There is a remarkable teaching by the Frierdicker Rebbe who notes that one can focus a thought on someone across the other side of the globe, and with that thought affect the person both materially as well as spiritually. In other words, our physical self may be in one place and yet our spiritual self defies the limitations of space and distance.
As I am lecturing at various communities and universities in USA, I am encountering a sense of helplessness articulated by my audiences – helplessness to meaningfully assist our brothers and sisters in Israel. And when I quote the Frierdicker’s teaching, immediately a spark of hope flickers in their eyes. And when I point out that saying Tehillim is a direct link, they can’t wait to pull out a book of Psalms and begin. These are often the same people who under other circumstances wouldn’t give any consideration to spiritual understandings of the nature of consciousness and universe.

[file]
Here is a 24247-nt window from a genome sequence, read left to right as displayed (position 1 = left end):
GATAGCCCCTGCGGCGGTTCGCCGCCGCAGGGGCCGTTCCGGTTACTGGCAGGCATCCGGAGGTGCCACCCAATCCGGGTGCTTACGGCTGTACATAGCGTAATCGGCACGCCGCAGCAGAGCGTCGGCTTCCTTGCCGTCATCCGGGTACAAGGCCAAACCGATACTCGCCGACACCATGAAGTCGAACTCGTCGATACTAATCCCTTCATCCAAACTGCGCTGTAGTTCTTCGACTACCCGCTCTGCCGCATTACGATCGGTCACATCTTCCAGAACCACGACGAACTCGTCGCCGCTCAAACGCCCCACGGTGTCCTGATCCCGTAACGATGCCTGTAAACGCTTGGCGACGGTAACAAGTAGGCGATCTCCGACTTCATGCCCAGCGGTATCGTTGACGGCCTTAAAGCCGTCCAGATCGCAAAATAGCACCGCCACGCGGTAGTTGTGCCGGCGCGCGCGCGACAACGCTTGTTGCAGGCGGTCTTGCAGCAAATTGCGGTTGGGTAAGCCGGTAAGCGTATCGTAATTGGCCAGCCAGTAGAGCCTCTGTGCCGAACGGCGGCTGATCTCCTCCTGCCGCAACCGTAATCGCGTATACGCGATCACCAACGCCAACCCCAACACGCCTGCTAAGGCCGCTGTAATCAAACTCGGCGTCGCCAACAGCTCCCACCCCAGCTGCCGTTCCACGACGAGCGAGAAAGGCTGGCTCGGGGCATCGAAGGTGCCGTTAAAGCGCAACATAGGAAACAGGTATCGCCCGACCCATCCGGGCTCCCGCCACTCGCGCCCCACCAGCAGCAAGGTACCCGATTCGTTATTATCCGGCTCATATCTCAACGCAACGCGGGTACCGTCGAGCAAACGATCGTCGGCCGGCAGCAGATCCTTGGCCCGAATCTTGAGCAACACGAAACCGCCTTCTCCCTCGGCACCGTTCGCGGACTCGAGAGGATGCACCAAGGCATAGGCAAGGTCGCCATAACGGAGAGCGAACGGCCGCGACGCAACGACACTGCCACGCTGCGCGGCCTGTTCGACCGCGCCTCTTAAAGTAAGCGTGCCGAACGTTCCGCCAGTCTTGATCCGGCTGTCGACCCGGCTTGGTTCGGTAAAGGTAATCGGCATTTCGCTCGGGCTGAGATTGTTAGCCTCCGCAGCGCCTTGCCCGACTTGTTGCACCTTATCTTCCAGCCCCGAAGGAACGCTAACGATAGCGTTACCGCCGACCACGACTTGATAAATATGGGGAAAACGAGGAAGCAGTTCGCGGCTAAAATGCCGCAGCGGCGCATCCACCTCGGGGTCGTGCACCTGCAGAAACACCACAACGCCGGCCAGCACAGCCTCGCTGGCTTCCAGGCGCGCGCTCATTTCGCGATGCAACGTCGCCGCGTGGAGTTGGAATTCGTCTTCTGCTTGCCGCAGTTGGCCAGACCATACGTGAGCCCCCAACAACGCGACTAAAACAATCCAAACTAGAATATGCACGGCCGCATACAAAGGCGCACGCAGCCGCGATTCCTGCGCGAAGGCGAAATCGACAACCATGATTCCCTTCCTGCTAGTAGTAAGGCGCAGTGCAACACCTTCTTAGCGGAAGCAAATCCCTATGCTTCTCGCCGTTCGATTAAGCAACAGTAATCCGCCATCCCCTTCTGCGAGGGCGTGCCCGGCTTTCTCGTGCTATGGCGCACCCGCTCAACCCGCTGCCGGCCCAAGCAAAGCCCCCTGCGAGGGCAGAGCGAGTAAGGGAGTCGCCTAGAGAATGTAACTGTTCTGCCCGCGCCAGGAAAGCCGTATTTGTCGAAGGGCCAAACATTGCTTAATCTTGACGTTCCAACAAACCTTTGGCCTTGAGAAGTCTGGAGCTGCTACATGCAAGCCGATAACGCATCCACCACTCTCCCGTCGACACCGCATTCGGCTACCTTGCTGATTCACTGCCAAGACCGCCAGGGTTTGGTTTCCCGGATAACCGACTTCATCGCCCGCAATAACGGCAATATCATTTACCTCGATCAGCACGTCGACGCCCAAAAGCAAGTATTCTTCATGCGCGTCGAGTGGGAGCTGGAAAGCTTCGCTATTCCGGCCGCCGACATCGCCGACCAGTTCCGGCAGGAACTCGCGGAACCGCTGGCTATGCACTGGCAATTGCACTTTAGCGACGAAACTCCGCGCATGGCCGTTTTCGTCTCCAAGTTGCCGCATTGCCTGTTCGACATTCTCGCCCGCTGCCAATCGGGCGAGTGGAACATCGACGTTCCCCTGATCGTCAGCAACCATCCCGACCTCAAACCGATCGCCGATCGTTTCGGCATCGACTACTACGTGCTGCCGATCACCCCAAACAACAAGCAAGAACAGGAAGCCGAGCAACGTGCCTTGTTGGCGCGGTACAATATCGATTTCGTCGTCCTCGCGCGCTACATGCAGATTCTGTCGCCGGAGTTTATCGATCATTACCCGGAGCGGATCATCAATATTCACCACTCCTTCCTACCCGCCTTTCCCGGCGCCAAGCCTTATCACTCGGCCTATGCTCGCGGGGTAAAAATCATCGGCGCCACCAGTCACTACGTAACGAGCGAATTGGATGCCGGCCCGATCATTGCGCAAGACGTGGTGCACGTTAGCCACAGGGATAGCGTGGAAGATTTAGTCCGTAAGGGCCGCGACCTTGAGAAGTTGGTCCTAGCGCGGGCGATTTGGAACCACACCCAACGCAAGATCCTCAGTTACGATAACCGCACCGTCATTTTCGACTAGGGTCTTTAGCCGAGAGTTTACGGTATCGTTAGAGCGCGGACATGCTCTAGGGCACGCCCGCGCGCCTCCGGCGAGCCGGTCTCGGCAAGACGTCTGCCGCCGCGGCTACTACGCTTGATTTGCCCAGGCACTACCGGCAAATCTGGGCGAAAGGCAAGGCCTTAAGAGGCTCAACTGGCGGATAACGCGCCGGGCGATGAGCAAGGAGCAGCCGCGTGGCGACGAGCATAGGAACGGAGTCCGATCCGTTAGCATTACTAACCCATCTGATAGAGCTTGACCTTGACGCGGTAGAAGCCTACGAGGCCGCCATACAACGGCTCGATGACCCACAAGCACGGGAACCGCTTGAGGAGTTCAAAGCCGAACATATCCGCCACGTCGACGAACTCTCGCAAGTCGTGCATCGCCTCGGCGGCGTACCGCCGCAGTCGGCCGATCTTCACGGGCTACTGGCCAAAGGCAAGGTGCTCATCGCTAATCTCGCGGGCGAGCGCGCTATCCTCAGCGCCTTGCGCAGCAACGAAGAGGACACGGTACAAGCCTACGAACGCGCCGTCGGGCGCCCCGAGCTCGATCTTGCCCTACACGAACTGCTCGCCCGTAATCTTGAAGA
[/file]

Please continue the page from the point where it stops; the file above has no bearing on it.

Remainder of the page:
Which convinces me even more that challenge and danger removes the dross of intellectual superficiality and allows the soul to come into its own. We know full well how one’s attitude has a direct relationship with physical wellbeing. Negatively disposed people are more prone to illness than optimists are. The mind and body are intricately intertwined. But so are soul and the ‘body of the world’. The Neshama can fix a compass bearing to profoundly affect others on the other side of the globe. Indeed, often you find that through staring at someone they suddenly turn around and look at you. Or when you are thinking of phoning someone, they seem to call you first. The Neshama cuts through the tyranny of distance.
So, send your thought waves of strength and confidence all the way to Israel. If we do so collectively through group-recital of Tehillim (Psalms) nothing could be more powerful. I will join you – even though I am in USA. But distance is, as you see, no barrier!